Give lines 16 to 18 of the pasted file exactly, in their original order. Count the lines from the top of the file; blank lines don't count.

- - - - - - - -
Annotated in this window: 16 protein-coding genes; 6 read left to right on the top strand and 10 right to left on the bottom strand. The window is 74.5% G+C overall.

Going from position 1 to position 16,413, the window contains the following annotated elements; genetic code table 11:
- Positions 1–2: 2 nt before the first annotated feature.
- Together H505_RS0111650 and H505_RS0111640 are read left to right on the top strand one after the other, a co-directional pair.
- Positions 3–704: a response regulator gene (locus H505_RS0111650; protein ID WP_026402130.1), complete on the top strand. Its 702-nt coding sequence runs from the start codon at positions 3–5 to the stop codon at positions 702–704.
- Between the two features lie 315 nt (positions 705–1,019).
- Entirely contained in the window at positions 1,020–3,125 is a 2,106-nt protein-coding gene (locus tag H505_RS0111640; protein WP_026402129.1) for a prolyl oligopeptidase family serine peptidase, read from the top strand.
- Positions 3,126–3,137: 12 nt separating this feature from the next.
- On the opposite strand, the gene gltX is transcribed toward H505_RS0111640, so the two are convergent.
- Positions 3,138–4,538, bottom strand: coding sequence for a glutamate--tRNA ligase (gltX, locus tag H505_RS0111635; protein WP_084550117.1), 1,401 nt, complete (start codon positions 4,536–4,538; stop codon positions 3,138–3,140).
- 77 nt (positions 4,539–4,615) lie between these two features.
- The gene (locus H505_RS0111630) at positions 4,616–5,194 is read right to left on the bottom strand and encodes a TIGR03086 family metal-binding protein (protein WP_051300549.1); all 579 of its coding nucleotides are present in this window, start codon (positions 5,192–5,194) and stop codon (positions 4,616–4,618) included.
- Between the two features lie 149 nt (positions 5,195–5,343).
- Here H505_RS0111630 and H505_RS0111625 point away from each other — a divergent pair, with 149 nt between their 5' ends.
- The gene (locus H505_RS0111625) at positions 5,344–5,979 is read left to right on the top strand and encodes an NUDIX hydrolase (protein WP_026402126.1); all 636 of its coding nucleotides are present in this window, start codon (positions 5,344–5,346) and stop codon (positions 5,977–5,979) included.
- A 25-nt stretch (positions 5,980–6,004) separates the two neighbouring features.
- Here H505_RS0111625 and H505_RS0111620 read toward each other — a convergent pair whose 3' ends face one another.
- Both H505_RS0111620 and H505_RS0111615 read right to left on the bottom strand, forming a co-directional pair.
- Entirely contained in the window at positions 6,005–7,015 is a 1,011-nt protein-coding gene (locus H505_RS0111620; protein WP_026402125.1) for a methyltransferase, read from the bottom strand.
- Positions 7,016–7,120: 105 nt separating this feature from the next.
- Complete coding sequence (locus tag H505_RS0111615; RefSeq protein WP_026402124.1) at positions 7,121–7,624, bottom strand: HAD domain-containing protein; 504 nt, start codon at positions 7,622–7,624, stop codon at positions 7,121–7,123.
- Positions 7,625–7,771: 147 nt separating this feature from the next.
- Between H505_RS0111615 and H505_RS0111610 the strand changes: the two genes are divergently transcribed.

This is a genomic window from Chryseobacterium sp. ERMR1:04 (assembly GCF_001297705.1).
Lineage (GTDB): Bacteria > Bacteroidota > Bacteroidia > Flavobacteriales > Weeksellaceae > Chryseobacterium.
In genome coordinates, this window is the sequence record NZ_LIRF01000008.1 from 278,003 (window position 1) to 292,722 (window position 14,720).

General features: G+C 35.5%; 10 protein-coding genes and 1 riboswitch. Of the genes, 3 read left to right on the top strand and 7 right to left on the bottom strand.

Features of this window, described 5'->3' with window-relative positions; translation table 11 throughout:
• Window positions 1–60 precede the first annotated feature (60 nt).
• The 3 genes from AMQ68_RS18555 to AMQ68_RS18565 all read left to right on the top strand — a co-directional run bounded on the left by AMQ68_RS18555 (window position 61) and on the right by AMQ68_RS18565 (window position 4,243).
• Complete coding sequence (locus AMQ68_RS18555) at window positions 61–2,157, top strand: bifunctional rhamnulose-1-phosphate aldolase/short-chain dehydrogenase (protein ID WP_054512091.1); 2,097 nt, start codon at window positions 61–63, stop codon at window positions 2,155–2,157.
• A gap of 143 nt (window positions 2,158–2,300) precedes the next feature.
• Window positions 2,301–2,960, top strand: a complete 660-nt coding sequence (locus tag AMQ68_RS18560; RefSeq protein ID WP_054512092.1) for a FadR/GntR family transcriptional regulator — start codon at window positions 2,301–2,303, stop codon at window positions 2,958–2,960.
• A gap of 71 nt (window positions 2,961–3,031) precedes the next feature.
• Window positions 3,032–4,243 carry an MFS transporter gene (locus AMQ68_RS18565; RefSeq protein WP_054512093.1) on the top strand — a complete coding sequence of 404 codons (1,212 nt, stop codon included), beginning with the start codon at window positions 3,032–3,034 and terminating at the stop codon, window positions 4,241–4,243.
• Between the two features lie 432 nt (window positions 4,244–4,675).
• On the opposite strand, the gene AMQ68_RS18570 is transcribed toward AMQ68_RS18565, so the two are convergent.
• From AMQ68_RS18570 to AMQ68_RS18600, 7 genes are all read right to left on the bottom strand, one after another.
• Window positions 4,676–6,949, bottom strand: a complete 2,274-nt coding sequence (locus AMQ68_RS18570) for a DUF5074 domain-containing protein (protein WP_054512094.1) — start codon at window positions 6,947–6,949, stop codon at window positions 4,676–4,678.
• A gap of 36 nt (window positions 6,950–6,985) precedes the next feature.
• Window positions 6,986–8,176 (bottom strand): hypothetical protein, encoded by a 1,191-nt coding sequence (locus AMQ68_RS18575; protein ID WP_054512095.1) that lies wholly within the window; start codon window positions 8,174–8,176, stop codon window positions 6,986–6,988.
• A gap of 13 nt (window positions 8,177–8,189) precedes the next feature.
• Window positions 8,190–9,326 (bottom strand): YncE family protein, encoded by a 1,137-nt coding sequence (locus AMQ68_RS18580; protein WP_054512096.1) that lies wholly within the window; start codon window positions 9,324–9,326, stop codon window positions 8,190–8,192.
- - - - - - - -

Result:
- A 25-nt stretch (positions 5,980–6,004) separates the two neighbouring features.
- Here H505_RS0111625 and H505_RS0111620 read toward each other — a convergent pair whose 3' ends face one another.
- Both H505_RS0111620 and H505_RS0111615 read right to left on the bottom strand, forming a co-directional pair.